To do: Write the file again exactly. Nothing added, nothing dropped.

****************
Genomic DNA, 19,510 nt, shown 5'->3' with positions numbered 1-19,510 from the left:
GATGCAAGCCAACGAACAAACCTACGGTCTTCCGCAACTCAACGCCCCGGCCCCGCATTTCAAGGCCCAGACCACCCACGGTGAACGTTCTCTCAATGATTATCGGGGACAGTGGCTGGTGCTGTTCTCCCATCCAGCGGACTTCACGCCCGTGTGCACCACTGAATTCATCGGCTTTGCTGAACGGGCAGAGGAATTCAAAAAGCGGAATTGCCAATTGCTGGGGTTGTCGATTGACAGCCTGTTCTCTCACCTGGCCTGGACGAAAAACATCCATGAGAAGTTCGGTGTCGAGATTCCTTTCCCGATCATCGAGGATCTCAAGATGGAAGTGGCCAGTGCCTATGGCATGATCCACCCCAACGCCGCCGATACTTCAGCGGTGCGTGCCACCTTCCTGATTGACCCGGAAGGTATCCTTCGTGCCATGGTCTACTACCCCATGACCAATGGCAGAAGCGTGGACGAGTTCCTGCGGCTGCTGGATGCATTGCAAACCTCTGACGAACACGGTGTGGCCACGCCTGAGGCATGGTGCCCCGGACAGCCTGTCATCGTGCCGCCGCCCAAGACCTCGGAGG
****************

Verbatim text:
Genomic DNA, 19,510 nt, shown 5'->3' with positions numbered 1-19,510 from the left:
GATGCAAGCCAACGAACAAACCTACGGTCTTCCGCAACTCAACGCCCCGGCCCCGCATTTCAAGGCCCAGACCACCCACGGTGAACGTTCTCTCAATGATTATCGGGGACAGTGGCTGGTGCTGTTCTCCCATCCAGCGGACTTCACGCCCGTGTGCACCACTGAATTCATCGGCTTTGCTGAACGGGCAGAGGAATTCAAAAAGCGGAATTGCCAATTGCTGGGGTTGTCGATTGACAGCCTGTTCTCTCACCTGGCCTGGACGAAAAACATCCATGAGAAGTTCGGTGTCGAGATTCCTTTCCCGATCATCGAGGATCTCAAGATGGAAGTGGCCAGTGCCTATGGCATGATCCACCCCAACGCCGCCGATACTTCAGCGGTGCGTGCCACCTTCCTGATTGACCCGGAAGGTATCCTTCGTGCCATGGTCTACTACCCCATGACCAATGGCAGAAGCGTGGACGAGTTCCTGCGGCTGCTGGATGCATTGCAAACCTCTGACGAACACGGTGTGGCCACGCCTGAGGCATGGTGCCCCGGACAGCCTGTCATCGTGCCGCCGCCCAAGACCTCGGAGG